Which immunosuppressant agents may be effective in the treatment of giant cell arteritis (GCA) (temporal arteritis)?

Updated: Sep 10, 2020
  • Author: Mythili Seetharaman, MD; Chief Editor: Herbert S Diamond, MD  more...
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Trials of other immunosuppressant agents, including cyclophosphamide, azathioprine, methotrexate, and dapsone, have been attempted for their steroid-sparing effects. Steroid dosages have been lowered successfully but inconsistently in some patients on each of these drugs. Toxicity can be a significant problem, particularly with dapsone and cyclophosphamide. [155]

Limited experience suggests that cyclophosphamide may be the most consistently effective immunosuppressant. It may permit more rapid steroid tapering when instituted after a relapse. Cyclophosphamide may be administered in monthly pulses. [131]

Azathioprine, in an average dosage of 1.5-2.7 mg/kg/day, reduced steroid requirements in a double-blind, placebo-controlled study that included 31 patients with GCA, polymyalgia rheumatic, or both. However, the advantage of azathioprine over placebo did not reach statistical significance until 1 year. [156]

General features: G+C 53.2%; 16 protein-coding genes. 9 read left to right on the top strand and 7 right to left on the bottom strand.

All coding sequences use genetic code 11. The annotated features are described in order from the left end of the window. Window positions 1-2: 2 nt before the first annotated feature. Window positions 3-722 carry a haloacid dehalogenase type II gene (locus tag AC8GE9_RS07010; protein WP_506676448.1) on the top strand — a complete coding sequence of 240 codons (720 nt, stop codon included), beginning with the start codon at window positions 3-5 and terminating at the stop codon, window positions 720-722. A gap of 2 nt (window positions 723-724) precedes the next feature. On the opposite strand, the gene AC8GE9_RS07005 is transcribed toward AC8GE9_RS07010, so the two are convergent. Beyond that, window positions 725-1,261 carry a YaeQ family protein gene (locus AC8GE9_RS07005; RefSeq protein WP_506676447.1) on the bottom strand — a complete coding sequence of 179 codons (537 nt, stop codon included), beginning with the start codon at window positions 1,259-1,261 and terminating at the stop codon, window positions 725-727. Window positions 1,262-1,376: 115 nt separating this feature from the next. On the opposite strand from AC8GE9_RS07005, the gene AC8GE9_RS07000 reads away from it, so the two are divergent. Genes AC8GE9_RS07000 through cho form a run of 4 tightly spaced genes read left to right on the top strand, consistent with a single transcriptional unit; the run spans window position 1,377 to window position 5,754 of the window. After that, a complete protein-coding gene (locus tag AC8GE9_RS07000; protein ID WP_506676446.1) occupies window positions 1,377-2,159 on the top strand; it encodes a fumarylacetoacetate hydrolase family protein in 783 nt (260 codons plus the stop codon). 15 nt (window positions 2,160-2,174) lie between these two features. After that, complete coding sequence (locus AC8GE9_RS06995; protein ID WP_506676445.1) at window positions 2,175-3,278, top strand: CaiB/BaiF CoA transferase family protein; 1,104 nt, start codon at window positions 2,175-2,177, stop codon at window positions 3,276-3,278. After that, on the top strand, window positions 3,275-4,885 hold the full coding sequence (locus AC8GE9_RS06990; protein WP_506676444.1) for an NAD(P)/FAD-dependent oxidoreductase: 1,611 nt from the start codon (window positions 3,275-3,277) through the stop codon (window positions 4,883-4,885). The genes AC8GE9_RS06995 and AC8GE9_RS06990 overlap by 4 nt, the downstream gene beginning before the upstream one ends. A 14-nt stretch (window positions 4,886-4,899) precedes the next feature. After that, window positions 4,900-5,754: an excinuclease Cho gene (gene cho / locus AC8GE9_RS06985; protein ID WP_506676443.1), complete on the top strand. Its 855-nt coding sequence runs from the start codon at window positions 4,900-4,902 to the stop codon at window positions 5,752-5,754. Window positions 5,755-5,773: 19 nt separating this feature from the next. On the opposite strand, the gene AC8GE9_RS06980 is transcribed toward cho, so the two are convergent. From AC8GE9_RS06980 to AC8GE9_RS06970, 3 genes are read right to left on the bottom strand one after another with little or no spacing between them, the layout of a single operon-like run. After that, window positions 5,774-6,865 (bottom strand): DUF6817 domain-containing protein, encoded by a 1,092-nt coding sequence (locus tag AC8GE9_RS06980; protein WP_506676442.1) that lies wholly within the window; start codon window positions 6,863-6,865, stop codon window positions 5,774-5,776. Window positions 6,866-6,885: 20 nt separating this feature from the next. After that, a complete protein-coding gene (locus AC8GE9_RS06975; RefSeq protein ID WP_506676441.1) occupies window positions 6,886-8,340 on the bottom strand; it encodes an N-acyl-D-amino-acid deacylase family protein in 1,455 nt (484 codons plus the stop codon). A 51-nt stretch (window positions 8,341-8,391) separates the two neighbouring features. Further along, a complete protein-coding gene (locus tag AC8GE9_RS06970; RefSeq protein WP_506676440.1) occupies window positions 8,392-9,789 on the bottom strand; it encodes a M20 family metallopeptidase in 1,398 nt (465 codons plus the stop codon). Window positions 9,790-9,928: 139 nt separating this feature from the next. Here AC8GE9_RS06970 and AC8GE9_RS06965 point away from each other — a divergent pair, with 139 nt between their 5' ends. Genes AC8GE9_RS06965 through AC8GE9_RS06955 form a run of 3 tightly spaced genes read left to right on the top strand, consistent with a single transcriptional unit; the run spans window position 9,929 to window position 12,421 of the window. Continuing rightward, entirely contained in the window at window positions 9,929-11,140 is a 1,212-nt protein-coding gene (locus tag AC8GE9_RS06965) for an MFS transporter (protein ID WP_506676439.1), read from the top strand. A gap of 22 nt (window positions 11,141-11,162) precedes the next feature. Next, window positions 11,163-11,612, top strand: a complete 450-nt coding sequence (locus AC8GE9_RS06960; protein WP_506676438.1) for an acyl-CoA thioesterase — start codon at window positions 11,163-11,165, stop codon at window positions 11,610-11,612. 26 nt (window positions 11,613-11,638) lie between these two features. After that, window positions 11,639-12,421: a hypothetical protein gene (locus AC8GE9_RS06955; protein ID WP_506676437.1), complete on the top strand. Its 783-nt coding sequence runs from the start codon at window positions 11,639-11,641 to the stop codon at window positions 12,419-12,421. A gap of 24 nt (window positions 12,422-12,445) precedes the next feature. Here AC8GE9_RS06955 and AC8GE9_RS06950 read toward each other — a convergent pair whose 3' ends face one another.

Methotrexate has been used as a steroid-sparing agent, in doses of 15-25 mg/wk. However, evidence regarding its efficacy remains inconclusive. [157, 158, 159, 160]

In a formal meta-analysis, adjunctive methotrexate, 7.5-15 mg/wk, reduced the risk of a first relapse by 35% and of a second relapse by 51%. In addition, methotrexate reduced the cumulative exposure to steroids. However, the superiority of the treatment effect of methotrexate over placebo fully appeared only after a latency period of 24-36 weeks, and no between-group difference was noted in the occurrence of adverse events. [158]

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